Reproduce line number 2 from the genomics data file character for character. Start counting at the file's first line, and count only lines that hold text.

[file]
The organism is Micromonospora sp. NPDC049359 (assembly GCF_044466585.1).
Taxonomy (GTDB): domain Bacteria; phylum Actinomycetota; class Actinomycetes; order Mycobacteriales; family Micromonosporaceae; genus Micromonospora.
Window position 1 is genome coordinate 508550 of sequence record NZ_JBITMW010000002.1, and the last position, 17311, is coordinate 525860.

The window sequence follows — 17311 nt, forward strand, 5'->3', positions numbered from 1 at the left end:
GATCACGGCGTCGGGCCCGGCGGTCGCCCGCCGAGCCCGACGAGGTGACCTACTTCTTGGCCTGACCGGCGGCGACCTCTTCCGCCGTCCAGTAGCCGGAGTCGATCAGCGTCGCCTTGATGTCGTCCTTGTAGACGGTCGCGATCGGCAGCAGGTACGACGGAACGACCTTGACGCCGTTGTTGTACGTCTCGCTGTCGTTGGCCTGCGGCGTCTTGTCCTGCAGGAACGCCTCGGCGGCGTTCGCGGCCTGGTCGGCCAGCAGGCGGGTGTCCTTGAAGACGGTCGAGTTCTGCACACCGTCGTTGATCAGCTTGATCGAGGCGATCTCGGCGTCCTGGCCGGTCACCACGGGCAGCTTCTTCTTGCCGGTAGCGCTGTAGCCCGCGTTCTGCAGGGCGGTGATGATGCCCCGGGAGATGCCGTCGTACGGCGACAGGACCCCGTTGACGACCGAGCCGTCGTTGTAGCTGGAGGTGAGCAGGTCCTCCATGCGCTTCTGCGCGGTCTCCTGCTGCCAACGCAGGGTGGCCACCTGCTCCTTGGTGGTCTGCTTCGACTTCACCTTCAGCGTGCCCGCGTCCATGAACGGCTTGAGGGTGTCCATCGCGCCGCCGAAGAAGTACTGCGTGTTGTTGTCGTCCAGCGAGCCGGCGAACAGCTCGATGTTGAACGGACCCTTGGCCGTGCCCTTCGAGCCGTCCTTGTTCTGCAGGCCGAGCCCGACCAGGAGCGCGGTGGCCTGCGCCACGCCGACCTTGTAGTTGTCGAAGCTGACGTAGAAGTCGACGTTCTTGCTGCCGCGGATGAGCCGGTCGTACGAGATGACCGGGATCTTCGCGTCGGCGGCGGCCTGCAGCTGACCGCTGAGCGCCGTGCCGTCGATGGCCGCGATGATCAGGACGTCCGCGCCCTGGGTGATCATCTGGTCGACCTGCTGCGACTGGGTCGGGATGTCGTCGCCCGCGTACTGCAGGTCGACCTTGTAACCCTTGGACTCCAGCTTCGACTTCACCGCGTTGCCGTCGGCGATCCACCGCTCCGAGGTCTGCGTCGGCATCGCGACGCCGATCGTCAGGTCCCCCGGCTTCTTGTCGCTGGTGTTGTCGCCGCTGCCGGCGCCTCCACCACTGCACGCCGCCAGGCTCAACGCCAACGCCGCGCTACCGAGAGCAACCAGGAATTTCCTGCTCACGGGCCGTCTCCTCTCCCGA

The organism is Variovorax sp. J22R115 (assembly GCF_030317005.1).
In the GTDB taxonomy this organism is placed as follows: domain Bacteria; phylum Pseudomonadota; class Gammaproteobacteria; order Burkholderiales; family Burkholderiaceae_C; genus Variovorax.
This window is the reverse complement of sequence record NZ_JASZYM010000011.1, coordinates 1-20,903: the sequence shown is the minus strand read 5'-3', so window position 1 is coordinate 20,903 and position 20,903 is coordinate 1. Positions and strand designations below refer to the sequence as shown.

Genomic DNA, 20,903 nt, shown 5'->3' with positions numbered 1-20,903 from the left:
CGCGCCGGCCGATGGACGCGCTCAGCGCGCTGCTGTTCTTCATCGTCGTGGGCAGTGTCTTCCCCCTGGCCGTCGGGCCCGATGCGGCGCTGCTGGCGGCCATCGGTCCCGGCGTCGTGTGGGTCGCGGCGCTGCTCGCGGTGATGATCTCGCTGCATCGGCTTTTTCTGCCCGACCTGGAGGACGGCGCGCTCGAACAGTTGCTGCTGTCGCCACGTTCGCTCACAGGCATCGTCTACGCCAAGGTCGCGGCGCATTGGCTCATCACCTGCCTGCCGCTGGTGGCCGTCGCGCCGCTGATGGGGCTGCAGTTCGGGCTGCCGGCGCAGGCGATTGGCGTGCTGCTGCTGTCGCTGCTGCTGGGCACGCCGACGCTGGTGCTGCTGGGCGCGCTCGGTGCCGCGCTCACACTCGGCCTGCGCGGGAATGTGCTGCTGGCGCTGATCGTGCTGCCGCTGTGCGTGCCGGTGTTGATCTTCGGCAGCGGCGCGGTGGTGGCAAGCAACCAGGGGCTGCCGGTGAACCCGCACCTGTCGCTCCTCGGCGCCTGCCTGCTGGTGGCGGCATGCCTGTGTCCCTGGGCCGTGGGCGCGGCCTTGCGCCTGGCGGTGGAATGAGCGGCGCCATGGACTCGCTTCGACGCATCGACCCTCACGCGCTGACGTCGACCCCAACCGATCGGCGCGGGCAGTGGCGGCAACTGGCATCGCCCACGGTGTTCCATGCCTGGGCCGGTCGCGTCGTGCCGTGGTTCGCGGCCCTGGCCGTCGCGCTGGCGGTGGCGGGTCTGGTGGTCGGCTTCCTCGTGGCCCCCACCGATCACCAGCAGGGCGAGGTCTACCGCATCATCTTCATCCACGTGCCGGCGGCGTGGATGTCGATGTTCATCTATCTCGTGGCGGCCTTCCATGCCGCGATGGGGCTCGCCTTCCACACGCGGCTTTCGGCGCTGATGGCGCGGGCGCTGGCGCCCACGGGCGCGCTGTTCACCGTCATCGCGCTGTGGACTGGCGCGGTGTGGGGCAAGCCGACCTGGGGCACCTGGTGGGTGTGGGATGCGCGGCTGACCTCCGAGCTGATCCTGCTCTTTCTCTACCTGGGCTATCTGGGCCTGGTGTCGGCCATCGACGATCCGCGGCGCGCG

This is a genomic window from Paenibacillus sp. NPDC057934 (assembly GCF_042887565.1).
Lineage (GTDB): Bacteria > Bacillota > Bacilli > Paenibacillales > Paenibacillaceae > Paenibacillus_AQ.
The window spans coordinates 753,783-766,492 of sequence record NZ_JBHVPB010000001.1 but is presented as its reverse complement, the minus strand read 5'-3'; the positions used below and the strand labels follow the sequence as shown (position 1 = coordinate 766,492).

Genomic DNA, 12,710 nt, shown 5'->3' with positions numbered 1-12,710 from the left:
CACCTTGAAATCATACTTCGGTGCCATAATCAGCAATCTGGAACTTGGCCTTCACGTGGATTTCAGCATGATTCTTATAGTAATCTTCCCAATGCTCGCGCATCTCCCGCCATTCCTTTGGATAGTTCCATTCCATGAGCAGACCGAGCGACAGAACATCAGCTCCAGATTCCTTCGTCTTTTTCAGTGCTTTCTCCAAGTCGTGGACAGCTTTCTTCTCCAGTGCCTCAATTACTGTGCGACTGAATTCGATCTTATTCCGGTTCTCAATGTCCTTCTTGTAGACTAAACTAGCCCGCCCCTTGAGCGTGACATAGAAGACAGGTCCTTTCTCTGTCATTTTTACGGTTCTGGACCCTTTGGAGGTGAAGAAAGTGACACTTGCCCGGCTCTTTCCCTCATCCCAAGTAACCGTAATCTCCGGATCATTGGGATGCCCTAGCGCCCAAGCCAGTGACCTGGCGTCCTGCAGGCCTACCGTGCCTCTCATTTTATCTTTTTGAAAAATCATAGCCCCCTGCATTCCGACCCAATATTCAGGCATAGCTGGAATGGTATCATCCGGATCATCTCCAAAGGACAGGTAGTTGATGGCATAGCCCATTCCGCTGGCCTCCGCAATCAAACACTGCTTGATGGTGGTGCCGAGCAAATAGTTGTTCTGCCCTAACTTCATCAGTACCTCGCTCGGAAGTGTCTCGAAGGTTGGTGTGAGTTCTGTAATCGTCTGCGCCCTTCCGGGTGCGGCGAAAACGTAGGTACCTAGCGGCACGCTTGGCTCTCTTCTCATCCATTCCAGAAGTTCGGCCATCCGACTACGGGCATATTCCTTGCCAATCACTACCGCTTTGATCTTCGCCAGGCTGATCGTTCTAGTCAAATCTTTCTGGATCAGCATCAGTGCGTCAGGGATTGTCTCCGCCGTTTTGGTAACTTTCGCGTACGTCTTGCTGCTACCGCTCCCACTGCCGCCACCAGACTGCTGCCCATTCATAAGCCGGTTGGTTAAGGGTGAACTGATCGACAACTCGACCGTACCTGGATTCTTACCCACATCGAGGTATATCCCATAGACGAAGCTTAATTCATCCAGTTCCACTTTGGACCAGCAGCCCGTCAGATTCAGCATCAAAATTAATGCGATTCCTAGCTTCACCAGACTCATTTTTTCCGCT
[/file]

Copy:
Taxonomy (GTDB): domain Bacteria; phylum Actinomycetota; class Actinomycetes; order Mycobacteriales; family Micromonosporaceae; genus Micromonospora.